Tshwane Spartans’ 20-year-old paceman Lutho Sipamla is relishing the opportunity to mix it with some of the big names in the Mzansi Super League while learning from the seasoned pros in the Spartans change room.
Sipamla made an instant impression in the inaugural MSL after his fiery debut against the Cape Town Blitz when he returned 0-38 as the Blitz hit 180-4. Next match he took 1-37 in the thrilling one-run win over the Paarl Rocks in a high-scoring match in Paarl.
‘It’s a great tournament and things are booming,’ said Sipamla. ‘The people are responding very nicely and there’s a great atmosphere at the grounds which gets the blood flowing and the adrenaline going.’
Sipamla enjoyed decent form during the recently completed first half of the 4-Day Franchise Series, but he has taken to the MSL like a duck to water.
‘Its very competitive and everyone comes with their A-game and tries to dominate whoever they are batting against or bowling against. It’s a great competition and it raises your game to a higher standard as you try and do your best all the time, so I’m really enjoying that.’
In the Series opener at Newlands, he proved his added value in the field by taking a stinging catch on the long-on boundary to dismiss the Blitz’ top scorer, Mohammad Nawaz.
‘I pride myself on my fielding and work very hard on it. I try and make sure I make less mistakes on the field and I try and execute every time I field the ball or get the chance to take a catch. I also make sure I do extra work with the coach whenever I get a chance.’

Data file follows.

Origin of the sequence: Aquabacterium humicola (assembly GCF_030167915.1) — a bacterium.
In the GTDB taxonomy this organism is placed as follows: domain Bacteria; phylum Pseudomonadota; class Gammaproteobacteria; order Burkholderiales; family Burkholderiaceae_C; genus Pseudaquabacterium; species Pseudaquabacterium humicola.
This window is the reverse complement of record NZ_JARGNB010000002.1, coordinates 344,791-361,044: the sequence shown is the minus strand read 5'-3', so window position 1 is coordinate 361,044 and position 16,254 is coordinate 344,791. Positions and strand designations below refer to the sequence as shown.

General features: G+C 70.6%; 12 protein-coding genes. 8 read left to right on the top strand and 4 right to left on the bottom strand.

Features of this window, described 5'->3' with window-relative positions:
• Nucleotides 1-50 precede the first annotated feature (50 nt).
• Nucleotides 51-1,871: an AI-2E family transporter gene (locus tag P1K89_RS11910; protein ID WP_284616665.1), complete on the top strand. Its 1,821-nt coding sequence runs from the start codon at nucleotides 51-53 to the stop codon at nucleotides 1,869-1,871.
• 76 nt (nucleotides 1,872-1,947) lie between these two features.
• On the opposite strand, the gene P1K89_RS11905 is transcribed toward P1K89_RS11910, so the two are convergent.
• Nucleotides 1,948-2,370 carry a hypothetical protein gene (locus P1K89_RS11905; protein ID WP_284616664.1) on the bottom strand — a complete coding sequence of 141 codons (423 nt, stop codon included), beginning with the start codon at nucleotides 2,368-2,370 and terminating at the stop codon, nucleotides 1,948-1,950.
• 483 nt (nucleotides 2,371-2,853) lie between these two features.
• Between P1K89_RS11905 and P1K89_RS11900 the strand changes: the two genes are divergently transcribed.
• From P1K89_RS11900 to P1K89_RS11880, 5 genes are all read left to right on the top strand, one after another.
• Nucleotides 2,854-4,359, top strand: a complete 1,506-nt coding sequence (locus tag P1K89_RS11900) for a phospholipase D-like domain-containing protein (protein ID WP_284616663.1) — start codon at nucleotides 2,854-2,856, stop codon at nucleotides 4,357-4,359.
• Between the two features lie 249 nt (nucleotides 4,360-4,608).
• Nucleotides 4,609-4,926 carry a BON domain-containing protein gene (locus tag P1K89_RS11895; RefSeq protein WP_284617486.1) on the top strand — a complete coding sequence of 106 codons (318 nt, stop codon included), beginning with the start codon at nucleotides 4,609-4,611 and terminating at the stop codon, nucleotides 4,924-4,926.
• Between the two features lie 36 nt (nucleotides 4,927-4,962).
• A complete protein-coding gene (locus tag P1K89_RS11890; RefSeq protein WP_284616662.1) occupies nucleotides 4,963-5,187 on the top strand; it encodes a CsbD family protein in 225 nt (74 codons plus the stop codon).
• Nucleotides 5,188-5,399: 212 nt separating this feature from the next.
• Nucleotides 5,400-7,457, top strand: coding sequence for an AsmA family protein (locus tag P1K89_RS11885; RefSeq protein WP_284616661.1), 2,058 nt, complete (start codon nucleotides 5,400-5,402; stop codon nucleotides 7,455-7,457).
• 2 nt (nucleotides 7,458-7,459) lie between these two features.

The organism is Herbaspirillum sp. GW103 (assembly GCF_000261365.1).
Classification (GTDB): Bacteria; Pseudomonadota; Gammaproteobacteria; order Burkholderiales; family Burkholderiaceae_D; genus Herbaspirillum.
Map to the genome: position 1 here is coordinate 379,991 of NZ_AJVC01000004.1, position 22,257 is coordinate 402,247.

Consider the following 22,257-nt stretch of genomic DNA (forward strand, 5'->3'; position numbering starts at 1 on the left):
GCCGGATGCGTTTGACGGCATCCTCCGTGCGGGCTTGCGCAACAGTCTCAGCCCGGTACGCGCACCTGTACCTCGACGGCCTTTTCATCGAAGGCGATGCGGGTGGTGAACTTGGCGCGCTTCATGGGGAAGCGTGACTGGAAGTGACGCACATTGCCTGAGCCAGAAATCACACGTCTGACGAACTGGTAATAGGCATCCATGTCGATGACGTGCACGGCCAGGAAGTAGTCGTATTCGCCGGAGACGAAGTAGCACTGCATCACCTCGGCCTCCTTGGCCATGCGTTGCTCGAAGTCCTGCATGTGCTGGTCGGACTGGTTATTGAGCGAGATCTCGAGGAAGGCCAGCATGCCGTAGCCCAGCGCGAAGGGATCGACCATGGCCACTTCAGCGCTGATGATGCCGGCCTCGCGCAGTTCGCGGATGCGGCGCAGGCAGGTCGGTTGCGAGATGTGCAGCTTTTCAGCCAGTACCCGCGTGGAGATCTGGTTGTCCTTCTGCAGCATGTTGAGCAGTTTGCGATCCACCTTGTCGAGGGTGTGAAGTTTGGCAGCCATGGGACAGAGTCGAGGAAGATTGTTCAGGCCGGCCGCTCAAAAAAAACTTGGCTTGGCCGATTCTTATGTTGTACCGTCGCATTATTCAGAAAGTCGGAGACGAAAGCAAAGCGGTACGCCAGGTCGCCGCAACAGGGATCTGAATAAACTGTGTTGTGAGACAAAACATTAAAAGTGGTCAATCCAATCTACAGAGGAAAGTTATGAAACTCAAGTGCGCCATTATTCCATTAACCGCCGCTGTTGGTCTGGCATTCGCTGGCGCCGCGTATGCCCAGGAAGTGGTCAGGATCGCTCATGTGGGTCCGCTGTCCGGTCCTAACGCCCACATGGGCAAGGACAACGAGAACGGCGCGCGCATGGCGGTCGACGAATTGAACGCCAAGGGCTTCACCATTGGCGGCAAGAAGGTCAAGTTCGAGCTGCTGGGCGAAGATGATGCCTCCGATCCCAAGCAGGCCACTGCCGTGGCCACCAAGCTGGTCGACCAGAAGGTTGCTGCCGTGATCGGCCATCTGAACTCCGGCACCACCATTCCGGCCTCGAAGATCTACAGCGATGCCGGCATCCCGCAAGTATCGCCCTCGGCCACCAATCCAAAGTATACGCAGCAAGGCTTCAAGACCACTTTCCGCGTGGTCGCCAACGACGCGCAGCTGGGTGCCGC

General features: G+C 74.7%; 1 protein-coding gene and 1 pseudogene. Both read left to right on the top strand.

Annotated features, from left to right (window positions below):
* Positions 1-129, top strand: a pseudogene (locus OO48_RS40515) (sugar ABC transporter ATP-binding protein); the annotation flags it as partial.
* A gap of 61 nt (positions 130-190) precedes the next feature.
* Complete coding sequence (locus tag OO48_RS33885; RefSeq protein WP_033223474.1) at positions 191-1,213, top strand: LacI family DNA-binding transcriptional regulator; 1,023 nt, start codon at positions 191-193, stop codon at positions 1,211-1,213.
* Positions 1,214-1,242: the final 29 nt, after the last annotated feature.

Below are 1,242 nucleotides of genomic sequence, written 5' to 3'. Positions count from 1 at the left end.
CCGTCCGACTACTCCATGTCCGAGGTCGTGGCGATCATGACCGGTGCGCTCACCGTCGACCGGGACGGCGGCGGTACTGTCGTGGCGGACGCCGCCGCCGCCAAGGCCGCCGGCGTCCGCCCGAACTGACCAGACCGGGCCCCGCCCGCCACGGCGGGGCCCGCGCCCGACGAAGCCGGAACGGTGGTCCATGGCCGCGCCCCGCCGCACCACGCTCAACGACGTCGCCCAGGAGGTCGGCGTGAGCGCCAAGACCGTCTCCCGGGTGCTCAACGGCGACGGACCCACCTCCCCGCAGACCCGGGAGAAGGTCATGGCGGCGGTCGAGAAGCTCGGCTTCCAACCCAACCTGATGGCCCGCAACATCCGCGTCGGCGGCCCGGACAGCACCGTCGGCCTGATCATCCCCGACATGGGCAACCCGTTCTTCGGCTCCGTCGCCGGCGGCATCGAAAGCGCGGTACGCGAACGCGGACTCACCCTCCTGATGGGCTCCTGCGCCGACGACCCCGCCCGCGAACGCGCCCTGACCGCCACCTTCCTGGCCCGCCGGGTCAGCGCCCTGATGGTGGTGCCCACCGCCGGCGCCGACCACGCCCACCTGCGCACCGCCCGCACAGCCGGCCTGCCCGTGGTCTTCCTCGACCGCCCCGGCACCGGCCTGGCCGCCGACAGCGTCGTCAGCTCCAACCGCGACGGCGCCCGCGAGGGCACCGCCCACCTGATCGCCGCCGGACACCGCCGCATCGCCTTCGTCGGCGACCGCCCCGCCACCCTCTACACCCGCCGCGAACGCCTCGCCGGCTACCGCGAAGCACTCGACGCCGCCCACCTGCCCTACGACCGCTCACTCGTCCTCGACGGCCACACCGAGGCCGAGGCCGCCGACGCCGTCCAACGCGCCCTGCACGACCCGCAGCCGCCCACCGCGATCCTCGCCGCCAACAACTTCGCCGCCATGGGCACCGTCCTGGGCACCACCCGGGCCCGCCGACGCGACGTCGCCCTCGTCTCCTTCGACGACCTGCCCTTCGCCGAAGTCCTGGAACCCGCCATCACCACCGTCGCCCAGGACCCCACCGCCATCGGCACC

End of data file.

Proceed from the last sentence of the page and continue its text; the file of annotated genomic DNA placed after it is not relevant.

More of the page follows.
One of the great benefits of tournaments such as the MSL is the opportunity for young players to learn by competing against experienced campaigners, as well as through sharing a dressing room with them.
‘I’ve already had a lot of help from the senior guys in the team like Robbie Frylinck, Rory Kleinveldt and AB de Villiers. Players like them give off great energy: they are always positive and always looking for ways to go for the win. Their positivity, their great energy and focus comes easily off them and I just feed off their energy and try to learn as much as possible, because they make it easy for me as well.
‘Personally, I have just tried to keep as calm as possible when bowling and not focus on the fact that I’m bowling to a certain player – I just try and execute my plans and and ignore the fact that I’m bowling to a big name player. I focus on executing what I can control and putting the ball where I want to put it,’ adds Sipamla.
Sipamla is looking forward to Proteas paceman Lungi Ngidi forming part of the Spartans squad now that the Proteas have returned from their white ball tour of Australia.
‘I think it will be great for me to collaborate with Lungi – he’s at a higher stage as a cricketer and has learned a lot and has a lot of information. I will try and pick his brain and learn as much as I can from him so that I can raise my standards and better my own game.’
Although he didn’t pick up a wicket against the Blitz at Newlands, the contest did offer him the opportunity to gain some valuable T20 experience.
‘The fact that I had to bring the run rate down and try and contain and bowl as many dot balls as possible was a good challenge for me, and I think I learned a lot from that. You aren’t always going to strike in a T20 match, but you can still play a role by containing the batsmen and keeping the run rate down.‘
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